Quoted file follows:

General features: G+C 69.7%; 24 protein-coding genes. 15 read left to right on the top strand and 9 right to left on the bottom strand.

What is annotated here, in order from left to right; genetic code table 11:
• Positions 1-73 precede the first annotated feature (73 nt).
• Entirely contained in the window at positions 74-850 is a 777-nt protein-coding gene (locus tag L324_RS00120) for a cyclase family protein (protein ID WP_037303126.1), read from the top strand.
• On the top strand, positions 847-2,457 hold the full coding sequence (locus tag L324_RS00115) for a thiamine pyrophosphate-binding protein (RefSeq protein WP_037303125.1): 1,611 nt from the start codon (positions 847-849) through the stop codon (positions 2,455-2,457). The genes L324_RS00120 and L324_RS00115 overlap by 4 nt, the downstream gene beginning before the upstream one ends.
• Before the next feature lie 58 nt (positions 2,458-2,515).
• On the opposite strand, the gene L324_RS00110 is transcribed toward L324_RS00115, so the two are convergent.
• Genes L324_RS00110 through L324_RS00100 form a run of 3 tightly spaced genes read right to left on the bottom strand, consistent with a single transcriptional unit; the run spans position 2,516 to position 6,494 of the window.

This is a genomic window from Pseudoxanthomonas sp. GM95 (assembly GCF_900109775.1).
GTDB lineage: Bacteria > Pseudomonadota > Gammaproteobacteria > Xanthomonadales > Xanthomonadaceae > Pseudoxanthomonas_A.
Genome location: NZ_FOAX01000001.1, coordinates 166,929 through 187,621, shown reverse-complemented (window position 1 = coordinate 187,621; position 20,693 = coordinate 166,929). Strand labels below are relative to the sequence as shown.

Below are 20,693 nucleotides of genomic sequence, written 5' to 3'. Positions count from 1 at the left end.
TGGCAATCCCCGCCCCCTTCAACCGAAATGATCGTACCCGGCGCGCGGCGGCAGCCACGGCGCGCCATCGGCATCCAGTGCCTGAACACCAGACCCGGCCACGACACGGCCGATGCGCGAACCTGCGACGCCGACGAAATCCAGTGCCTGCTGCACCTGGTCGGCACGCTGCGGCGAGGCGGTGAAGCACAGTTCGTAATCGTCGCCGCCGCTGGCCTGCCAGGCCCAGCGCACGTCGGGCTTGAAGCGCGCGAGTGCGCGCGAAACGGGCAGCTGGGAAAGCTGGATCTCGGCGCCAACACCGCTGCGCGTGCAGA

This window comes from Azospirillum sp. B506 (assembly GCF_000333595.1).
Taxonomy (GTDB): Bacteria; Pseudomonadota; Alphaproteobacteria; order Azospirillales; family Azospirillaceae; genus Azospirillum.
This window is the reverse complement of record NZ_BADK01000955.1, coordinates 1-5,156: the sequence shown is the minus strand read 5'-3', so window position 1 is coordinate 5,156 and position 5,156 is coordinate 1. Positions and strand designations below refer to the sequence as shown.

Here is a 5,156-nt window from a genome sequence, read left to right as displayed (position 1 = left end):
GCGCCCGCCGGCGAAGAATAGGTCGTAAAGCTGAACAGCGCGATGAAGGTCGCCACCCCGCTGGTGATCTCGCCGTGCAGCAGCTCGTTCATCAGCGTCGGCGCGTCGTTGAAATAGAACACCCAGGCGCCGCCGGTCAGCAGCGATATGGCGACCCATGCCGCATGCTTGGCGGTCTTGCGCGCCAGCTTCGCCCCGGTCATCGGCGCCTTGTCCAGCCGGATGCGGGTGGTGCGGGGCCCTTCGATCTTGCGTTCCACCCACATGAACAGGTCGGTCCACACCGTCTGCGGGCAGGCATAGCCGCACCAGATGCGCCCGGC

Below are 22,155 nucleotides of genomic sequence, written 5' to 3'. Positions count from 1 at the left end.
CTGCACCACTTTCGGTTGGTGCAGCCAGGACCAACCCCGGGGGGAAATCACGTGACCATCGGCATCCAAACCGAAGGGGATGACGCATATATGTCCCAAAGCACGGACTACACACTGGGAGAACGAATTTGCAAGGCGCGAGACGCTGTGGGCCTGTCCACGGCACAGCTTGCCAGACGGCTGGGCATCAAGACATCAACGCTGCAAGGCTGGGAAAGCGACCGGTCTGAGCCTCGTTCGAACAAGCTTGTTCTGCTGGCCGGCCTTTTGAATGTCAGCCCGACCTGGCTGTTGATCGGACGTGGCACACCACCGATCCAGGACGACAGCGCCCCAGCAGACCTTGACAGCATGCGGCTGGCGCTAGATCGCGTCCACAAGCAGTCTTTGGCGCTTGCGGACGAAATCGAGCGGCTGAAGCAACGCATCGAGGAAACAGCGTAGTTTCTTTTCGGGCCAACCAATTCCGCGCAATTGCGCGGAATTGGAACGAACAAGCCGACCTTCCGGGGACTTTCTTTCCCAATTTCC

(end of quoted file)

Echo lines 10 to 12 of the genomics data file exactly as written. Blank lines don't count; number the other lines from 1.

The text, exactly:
GTDB lineage: Bacteria > Pseudomonadota > Gammaproteobacteria > Xanthomonadales > Xanthomonadaceae > Pseudoxanthomonas_A.
Genome location: NZ_FOAX01000001.1, coordinates 166,929 through 187,621, shown reverse-complemented (window position 1 = coordinate 187,621; position 20,693 = coordinate 166,929). Strand labels below are relative to the sequence as shown.

Below are 20,693 nucleotides of genomic sequence, written 5' to 3'. Positions count from 1 at the left end.